Fwd: [Raptor_conservation] photographers threaten endangered Hen Harrier

To: jenny spry <>
Subject: Fwd: [Raptor_conservation] photographers threaten endangered Hen Harriers in Holland
From: Carl Clifford <>
Date: Fri, 12 Nov 2010 12:15:16 +1100
Hi Jen,

I also was up at Bowra when the Restless F-c chicks hatched. I was
taking shots from the steps of the quarters, when one of the
photographers there said I should climb up the tree "so I could get a good shot". I replied that the birds were being disturbed too much
anyway. The photographer replied " what's the problem? The birds are
probably going to be eaten by something anyway" I walked away before
said photographer would have had to bend over to take any further
photographs. Shortly after that, signs were placed in the quarters
giving rules for photographing birds, but they seemed to make no
difference to the behaviour of certain individuals.

I find it rather bizarre that Camera clubs have a code of ethics for
the production of the images, but not for how the images were obtained.


Carl Clifford

On 12/11/2010, at 11:24 AM, jenny spry wrote:

Hi all,

I think some things have changed with the introduction of DSLR cameras and are being overlooked in this discussion. Without detracting from
the concern that "some bird watchers" threaten the security of their
target bird, the matter has become much wider.

For example, the photographers harassing the flycatchers at Bowra
earlier this year were not "birdwatchers", they were "photographers". All they wanted were top images of birds for entry into photographic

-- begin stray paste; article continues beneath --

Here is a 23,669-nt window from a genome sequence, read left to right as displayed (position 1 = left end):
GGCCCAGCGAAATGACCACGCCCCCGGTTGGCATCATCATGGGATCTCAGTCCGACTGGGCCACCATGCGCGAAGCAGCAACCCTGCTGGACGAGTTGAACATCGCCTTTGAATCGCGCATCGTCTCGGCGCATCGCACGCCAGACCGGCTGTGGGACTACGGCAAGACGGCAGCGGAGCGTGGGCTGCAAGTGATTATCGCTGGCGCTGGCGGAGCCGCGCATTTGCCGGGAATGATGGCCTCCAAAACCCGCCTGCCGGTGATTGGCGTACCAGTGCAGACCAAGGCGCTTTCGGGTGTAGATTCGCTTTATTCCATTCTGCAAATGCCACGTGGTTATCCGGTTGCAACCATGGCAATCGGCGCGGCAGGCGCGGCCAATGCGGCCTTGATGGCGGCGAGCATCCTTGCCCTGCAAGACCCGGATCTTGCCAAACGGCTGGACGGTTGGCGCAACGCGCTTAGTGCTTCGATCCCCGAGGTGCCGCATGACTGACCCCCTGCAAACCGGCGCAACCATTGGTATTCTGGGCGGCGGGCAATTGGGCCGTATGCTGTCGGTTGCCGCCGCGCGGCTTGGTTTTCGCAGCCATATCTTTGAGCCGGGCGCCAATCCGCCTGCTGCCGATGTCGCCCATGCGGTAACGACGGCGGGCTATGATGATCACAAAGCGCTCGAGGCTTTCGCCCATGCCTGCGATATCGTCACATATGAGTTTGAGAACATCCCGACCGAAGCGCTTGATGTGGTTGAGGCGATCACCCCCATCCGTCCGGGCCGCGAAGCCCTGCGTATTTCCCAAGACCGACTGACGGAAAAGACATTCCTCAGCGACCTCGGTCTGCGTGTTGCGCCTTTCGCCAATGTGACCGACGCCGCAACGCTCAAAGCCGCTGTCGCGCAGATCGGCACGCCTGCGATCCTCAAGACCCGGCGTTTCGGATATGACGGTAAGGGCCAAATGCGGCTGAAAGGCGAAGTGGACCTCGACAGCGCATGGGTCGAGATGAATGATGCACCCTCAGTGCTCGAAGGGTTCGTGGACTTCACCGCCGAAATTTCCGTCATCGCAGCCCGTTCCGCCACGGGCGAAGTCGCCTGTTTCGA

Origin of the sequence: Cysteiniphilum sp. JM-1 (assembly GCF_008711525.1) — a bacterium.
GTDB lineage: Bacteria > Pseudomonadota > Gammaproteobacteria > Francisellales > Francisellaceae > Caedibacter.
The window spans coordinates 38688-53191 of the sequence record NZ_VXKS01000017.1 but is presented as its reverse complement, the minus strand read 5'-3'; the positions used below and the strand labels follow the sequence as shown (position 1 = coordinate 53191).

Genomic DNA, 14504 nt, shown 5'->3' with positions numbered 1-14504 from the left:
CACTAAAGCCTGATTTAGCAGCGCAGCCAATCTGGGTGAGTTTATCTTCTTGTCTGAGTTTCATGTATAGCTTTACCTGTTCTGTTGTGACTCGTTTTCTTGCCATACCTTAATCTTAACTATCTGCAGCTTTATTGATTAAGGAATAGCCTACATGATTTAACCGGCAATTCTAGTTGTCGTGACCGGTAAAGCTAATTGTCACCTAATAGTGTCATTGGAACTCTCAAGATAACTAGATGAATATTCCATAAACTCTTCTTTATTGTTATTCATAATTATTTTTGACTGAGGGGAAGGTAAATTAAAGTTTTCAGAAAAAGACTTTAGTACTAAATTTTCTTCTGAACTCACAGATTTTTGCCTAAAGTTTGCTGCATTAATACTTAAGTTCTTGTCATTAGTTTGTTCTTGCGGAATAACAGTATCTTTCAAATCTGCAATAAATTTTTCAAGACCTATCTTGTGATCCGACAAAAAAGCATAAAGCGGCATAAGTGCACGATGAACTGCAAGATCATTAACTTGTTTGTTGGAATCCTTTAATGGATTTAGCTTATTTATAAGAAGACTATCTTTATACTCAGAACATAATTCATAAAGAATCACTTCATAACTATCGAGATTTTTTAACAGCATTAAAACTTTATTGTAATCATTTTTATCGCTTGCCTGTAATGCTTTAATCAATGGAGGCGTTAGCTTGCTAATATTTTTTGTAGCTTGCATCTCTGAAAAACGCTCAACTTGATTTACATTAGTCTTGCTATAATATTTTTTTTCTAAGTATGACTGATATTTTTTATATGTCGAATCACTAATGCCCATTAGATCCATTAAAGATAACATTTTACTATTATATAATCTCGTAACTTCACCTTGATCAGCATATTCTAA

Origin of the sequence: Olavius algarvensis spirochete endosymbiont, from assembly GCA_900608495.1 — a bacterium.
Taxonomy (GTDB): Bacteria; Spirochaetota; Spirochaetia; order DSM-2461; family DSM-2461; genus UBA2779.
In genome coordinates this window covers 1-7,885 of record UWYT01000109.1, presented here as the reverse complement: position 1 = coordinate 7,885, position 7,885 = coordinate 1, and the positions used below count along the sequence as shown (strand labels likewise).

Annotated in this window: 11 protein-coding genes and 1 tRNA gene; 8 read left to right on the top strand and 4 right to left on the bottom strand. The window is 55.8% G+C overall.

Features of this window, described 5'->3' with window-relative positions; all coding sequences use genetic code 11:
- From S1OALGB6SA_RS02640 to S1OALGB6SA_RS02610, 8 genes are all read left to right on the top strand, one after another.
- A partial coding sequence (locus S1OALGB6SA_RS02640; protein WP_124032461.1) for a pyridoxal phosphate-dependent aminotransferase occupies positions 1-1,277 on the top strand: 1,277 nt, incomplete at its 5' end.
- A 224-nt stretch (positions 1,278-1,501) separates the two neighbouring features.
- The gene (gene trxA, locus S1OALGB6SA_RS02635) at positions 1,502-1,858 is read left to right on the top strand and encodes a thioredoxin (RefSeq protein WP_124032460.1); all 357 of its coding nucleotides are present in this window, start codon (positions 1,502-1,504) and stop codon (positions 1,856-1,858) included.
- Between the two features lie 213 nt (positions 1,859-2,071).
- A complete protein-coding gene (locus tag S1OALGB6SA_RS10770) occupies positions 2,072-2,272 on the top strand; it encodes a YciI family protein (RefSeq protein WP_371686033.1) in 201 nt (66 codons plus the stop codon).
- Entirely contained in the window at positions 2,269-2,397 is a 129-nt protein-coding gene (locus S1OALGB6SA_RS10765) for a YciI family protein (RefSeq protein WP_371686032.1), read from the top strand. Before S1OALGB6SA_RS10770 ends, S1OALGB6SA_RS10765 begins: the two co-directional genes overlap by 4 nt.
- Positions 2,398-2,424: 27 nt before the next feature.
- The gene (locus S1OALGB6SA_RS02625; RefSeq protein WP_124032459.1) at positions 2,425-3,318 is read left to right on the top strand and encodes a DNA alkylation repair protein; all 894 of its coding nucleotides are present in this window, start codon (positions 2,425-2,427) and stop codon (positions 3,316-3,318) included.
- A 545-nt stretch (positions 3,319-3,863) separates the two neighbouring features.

I met them there but left the day after they arrived so missed the
damage they supposedly did. I do know however that they were very
excited to have the opportunity to photograph "Leaden Flycatchers" at the nest. They knew they were "Leadens" and not Restless because one
"had rusty orange on the breast". They had checked their field guide
and I could not persuade them otherwise.

I ate my dinner with one of the photographers in the shearers shed and he was telling me all about his camera club and what the rules were
about the images eg no digital manipulation, the images had to be as
they were taken, hence the need for no branches obstructing the view
etc. Photoshopped images could not be used in their competitions. And some of the photos were exquisite, even if the bird was misnamed.

It is still the minority giving the rest a bad name but they are no
longer all "birdwatchers", "bird photgraphers" have now joined the
"birding" fraternity.



On Fri, Nov 12, 2010 at 10:25 AM, Carl Clifford
<> wrote:

If you read through the posts on Birding-Aus with an open mind, you
will find that the apparently anti-photographer postings are about a
minority who are giving the rest a bad name.

I have seen some utter bastardry carried out by photographers over the years. One incident in Malaysia I saw a photographer (a non-Malaysian) cutting away the vegetation obscuring the view of a Black-naped
Monarch on its nest. The poor bird was hysterical, but bravely stuck
to his nest. I have seen similar acts carried out here in Australia.

Well behaved photographers should, instead of protesting in high
dudgeon, should perhaps look at cleaning out those photographers who
are giving them a bad name rather than mounting broadsides at birders, otherwise the non-photographers will only start to think, to
paraphrase Shakespeare, " The photographers doth protest too much,
methinks" .

I also photograph birds, having spent some $15k over the last few